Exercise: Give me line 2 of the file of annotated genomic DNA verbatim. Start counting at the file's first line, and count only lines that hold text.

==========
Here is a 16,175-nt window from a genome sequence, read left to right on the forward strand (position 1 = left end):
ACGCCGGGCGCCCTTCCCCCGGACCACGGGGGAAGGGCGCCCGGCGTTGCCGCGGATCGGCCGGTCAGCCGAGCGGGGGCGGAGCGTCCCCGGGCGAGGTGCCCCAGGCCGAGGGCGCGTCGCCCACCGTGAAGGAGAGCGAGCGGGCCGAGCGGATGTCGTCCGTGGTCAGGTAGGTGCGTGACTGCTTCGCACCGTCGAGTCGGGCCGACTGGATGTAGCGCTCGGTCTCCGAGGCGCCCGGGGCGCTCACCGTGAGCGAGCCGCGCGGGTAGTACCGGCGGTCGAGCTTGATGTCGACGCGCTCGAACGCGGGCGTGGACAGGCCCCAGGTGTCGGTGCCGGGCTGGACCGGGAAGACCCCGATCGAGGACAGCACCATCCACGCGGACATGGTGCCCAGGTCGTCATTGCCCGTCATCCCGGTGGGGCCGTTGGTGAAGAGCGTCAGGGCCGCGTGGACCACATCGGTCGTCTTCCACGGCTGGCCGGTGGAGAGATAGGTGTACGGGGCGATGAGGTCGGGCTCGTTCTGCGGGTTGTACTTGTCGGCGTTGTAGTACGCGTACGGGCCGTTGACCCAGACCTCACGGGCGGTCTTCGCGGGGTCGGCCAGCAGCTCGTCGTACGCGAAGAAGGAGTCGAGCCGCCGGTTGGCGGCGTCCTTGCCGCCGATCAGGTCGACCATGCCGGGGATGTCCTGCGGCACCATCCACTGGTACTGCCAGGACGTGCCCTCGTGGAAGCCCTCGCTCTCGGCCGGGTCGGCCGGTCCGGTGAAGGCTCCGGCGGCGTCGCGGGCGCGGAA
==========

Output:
ACGCCGGGCGCCCTTCCCCCGGACCACGGGGGAAGGGCGCCCGGCGTTGCCGCGGATCGGCCGGTCAGCCGAGCGGGGGCGGAGCGTCCCCGGGCGAGGTGCCCCAGGCCGAGGGCGCGTCGCCCACCGTGAAGGAGAGCGAGCGGGCCGAGCGGATGTCGTCCGTGGTCAGGTAGGTGCGTGACTGCTTCGCACCGTCGAGTCGGGCCGACTGGATGTAGCGCTCGGTCTCCGAGGCGCCCGGGGCGCTCACCGTGAGCGAGCCGCGCGGGTAGTACCGGCGGTCGAGCTTGATGTCGACGCGCTCGAACGCGGGCGTGGACAGGCCCCAGGTGTCGGTGCCGGGCTGGACCGGGAAGACCCCGATCGAGGACAGCACCATCCACGCGGACATGGTGCCCAGGTCGTCATTGCCCGTCATCCCGGTGGGGCCGTTGGTGAAGAGCGTCAGGGCCGCGTGGACCACATCGGTCGTCTTCCACGGCTGGCCGGTGGAGAGATAGGTGTACGGGGCGATGAGGTCGGGCTCGTTCTGCGGGTTGTACTTGTCGGCGTTGTAGTACGCGTACGGGCCGTTGACCCAGACCTCACGGGCGGTCTTCGCGGGGTCGGCCAGCAGCTCGTCGTACGCGAAGAAGGAGTCGAGCCGCCGGTTGGCGGCGTCCTTGCCGCCGATCAGGTCGACCATGCCGGGGATGTCCTGCGGCACCATCCACTGGTACTGCCAGGACGTGCCCTCGTGGAAGCCCTCGCTCTCGGCCGGGTCGGCCGGTCCGGTGAAGGCTCCGGCGGCGTCGCGGGCGCGGAA